In another look at migration through the lens of USPS change of address data, Bloomberg CityLab shows where people moved during the pandemic, focusing on movement in and out of metro areas. With the exception of San Francisco and New York, most areas didn’t see much movement distance-wise:
Even in the biggest metro areas, most people didn’t go very far. In the country’s 50 most populous cities, 84% of the moves were to somewhere within the perimeter of the central metro area, down just slightly from pre-pandemic levels. Many of the most local moves were likely related to the economic downturn: A February Pew Research Center survey of those who moved during the pandemic found that the most common reason people cited was financial distress including job loss.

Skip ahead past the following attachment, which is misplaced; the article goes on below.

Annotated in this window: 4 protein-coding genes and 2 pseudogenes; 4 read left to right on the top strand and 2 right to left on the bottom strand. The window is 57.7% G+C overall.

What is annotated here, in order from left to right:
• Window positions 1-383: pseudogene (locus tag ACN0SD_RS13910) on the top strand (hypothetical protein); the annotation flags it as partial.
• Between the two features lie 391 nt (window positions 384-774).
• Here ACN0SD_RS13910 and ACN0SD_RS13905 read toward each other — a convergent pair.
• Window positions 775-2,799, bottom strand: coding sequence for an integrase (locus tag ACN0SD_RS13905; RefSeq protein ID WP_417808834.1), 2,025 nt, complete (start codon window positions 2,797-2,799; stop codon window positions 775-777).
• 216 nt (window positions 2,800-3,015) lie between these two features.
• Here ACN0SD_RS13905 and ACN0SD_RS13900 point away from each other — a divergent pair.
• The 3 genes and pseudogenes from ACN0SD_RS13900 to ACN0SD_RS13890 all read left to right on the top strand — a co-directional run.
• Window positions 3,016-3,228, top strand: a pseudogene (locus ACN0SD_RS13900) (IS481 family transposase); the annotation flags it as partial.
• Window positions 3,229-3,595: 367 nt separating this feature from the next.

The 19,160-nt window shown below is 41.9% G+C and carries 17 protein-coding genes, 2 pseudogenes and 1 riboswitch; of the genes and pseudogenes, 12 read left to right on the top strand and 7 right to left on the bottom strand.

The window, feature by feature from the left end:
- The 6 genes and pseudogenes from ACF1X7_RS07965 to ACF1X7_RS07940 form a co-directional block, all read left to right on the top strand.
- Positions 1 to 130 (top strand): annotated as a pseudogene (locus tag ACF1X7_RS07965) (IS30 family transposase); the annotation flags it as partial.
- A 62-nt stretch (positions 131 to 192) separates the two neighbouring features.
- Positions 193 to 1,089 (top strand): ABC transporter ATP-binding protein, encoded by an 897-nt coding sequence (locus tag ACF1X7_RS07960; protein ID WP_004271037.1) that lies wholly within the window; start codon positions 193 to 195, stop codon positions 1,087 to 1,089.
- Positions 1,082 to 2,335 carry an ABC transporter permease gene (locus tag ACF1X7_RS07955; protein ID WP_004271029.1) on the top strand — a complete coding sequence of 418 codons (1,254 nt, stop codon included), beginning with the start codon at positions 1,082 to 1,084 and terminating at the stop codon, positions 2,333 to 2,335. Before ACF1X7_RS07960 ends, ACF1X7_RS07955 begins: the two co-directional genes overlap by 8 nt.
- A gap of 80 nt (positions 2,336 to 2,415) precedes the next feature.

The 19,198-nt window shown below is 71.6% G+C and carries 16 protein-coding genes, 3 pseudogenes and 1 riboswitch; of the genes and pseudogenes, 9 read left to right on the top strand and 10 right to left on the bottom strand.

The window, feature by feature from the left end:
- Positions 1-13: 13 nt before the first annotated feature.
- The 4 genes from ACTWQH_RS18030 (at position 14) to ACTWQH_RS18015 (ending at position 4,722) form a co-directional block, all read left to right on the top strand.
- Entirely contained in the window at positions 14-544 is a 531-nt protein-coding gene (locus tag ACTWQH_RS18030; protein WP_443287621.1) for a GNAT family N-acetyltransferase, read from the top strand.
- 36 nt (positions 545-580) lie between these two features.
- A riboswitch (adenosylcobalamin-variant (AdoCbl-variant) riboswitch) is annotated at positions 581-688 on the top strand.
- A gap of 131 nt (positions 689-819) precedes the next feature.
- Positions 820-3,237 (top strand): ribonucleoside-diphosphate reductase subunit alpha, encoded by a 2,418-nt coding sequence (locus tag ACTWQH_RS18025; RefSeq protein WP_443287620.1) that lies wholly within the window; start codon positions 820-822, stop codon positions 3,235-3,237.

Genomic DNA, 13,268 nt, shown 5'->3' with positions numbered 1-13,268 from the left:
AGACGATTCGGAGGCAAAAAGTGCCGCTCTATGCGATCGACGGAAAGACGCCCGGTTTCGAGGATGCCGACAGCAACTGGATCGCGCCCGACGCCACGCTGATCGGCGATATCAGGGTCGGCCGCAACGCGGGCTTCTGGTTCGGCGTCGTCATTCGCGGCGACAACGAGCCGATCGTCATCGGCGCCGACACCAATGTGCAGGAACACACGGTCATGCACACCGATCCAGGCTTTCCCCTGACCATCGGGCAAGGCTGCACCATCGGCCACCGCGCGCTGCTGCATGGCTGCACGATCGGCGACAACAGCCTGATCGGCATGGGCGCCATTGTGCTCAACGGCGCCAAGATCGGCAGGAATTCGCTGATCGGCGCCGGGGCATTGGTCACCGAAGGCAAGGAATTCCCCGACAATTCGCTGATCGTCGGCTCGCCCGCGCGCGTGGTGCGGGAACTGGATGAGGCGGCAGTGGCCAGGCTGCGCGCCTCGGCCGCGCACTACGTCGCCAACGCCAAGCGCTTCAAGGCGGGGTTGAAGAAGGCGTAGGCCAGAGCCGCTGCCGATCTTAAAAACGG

While there wasn’t the mass exodus that some imagined, the pandemic did seem to speed up some trends. So as we wait for the 2020 Census count, which comes out out this afternoon, it’ll be interesting to see if the rate of change continues in the coming years.